Can Service-Oriented Sector ETFs Continue To Do Heavy Lifting?


Might there be cause for some concern that the flattening in this price ratio is back? After all, if a bull market is healthy, one should anticipate the S&P 500 to experience more momentum than the world’s reserve currency. In contrast, when the large cap benchmark is declining relative to the U.S. dollar, safety and capital preservation are often more important to folks than capital appreciation.

Fed Fund Futures are currently projecting a 60% probability of a rate hike at the Federal Reserve Open Market Committee (FOMC) in December. Should it happen, chairwoman Yellen will emphasize service sector strength and downplay manufacturing weakness. The goal? Inspire investor confidence in the central bank’s decision making.

In truth, downplaying the difficulties in manufacturing and/or over-stating the strength of the services sector is a mistake. The rapidly rising costs/premiums associated with health care not only misrepresent the well-being of the consumer, but those costs/premiums reflect a diversion in spending at the pump. Does anyone expect health care costs/premiums to plummet the way prices at the pump have? For that matter, if energy prices creep higher, where will the consumer spending power come from? Not from borrowing… those costs are set to move higher. Not from wages… wage growth is going nowhere.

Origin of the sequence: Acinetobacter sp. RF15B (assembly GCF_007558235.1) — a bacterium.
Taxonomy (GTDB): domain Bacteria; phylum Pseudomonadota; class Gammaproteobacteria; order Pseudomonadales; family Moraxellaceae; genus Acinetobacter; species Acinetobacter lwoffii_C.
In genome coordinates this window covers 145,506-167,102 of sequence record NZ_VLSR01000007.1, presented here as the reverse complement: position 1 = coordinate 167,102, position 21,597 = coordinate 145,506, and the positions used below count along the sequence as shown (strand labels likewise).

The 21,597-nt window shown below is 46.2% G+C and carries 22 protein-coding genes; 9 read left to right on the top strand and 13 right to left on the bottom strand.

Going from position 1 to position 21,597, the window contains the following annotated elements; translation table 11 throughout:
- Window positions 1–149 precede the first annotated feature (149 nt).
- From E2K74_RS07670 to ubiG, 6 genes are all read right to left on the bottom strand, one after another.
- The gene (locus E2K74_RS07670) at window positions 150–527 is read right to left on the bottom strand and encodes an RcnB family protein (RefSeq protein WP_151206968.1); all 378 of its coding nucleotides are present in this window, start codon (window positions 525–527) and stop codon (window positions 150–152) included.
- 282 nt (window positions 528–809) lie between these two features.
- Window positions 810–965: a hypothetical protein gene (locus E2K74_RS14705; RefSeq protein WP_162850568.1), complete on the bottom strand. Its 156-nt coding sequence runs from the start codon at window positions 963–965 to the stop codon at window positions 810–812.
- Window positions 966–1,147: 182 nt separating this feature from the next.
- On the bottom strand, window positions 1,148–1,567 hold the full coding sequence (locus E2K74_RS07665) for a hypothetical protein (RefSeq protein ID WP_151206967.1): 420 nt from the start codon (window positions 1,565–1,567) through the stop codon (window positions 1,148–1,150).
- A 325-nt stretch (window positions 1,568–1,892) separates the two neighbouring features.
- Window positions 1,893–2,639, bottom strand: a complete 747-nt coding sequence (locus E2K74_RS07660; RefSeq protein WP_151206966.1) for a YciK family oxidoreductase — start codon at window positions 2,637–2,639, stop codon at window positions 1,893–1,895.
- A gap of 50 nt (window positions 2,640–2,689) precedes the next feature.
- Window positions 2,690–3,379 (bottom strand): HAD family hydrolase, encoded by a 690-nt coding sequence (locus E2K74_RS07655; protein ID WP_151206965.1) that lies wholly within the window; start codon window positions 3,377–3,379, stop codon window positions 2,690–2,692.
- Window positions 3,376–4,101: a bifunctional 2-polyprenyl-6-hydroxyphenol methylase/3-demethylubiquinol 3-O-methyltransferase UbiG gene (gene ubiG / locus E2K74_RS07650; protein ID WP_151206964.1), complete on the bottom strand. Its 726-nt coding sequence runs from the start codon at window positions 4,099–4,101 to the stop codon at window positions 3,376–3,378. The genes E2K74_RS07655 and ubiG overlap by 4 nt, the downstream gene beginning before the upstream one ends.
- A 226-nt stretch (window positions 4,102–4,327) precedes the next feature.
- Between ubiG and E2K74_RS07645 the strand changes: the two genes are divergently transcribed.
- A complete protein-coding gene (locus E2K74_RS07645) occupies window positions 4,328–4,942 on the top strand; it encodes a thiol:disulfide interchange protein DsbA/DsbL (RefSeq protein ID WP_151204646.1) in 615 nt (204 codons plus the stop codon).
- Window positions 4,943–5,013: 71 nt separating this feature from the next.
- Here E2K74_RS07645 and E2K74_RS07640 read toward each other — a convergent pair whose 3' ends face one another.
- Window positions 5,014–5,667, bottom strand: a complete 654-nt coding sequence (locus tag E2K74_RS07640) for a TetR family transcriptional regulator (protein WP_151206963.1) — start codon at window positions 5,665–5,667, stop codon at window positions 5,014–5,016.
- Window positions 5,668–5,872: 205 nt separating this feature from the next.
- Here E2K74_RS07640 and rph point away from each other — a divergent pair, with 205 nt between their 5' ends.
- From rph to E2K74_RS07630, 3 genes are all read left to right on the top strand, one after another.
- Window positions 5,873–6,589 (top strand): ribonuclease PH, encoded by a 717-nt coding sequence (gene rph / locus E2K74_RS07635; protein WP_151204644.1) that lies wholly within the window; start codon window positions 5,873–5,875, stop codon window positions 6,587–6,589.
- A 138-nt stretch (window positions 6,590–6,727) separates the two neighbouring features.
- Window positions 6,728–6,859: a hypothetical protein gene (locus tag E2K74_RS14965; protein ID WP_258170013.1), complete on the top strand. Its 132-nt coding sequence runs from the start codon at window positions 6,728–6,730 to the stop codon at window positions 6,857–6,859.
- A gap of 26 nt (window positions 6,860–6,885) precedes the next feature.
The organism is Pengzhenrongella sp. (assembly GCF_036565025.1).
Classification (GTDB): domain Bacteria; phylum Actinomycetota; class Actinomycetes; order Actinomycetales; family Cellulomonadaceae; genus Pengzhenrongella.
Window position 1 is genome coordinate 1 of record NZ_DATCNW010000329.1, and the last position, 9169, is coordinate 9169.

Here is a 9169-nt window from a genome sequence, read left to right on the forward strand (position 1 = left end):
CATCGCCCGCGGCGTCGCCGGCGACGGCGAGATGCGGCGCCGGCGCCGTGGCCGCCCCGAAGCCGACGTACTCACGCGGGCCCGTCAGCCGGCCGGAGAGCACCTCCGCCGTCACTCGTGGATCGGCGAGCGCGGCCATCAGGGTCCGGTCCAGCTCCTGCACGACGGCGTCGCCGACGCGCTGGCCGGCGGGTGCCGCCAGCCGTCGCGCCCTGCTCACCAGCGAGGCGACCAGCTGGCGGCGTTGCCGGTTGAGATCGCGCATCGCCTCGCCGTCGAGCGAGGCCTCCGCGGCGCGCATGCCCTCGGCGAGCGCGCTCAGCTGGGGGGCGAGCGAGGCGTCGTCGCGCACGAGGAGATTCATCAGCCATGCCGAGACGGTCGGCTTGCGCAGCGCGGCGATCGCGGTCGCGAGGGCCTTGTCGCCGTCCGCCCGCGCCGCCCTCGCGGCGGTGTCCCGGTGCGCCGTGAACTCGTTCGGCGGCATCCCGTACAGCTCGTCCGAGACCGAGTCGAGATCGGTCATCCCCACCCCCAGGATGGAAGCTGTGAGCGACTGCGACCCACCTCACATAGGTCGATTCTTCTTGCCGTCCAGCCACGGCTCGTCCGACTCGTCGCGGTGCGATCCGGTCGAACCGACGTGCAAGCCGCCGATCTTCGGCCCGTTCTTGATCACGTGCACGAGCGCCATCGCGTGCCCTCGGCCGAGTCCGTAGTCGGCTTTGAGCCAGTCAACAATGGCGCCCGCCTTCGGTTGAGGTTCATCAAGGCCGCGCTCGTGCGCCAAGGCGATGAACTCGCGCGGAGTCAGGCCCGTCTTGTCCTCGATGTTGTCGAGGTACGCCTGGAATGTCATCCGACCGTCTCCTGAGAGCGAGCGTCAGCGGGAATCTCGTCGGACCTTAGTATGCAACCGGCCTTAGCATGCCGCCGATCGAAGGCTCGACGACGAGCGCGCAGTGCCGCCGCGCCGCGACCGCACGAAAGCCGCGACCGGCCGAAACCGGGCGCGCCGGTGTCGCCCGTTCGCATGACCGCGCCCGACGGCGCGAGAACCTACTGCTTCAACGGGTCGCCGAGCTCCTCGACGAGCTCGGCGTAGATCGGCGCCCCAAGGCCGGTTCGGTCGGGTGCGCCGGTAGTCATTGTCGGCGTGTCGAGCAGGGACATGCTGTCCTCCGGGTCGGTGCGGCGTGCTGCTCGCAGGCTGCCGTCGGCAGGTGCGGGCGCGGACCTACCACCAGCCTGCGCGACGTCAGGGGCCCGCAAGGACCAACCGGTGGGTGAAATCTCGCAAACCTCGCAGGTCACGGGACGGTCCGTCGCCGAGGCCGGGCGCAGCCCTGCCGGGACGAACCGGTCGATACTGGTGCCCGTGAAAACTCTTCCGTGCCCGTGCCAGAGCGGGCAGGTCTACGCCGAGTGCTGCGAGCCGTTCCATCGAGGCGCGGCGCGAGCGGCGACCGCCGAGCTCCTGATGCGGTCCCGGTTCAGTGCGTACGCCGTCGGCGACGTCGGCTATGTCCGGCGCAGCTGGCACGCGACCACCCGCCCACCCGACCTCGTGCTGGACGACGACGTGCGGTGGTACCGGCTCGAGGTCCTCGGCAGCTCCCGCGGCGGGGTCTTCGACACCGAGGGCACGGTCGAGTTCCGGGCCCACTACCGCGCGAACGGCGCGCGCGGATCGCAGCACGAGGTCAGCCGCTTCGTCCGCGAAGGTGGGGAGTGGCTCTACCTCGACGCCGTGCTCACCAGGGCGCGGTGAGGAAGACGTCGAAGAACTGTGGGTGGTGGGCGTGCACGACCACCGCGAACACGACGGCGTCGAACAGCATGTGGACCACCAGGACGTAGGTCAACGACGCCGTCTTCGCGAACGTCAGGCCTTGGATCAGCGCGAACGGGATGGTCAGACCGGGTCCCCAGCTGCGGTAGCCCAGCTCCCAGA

While our current allocation to stocks for moderate growth and income clients remains at 60% (mostly large cap, mostly domestic), and while our current allocation to bonds remains at 25% (mostly investment grade, entirely domestic), we’re still holding roughly 15% in cash. And while the 10-year treasury bond via iShares 7-10 Year (IEF) appears as though it might capitulate alongside a Fed hell-bent on leaving zero percent rate policy after seven years (if only to say that they did so), I would not be surprised to see buyers step in.

IEF 1 Year

Who would buy intermediate-term treasuries when 2-year yields recently hit 4-year highs?  Those that favor dollar-denominated debt over debt in faltering currencies. Those that see relative value where comparable sovereign debt is yielding less. And those that anticipate ongoing economic concerns where short-term yields rise in response to Fed action, while longer-term yields do not move appreciably. To wit, the remarkable stock market rally of October did little to alter the yield spread between “10s” and “2s.”

10 Year 2 Year Spread

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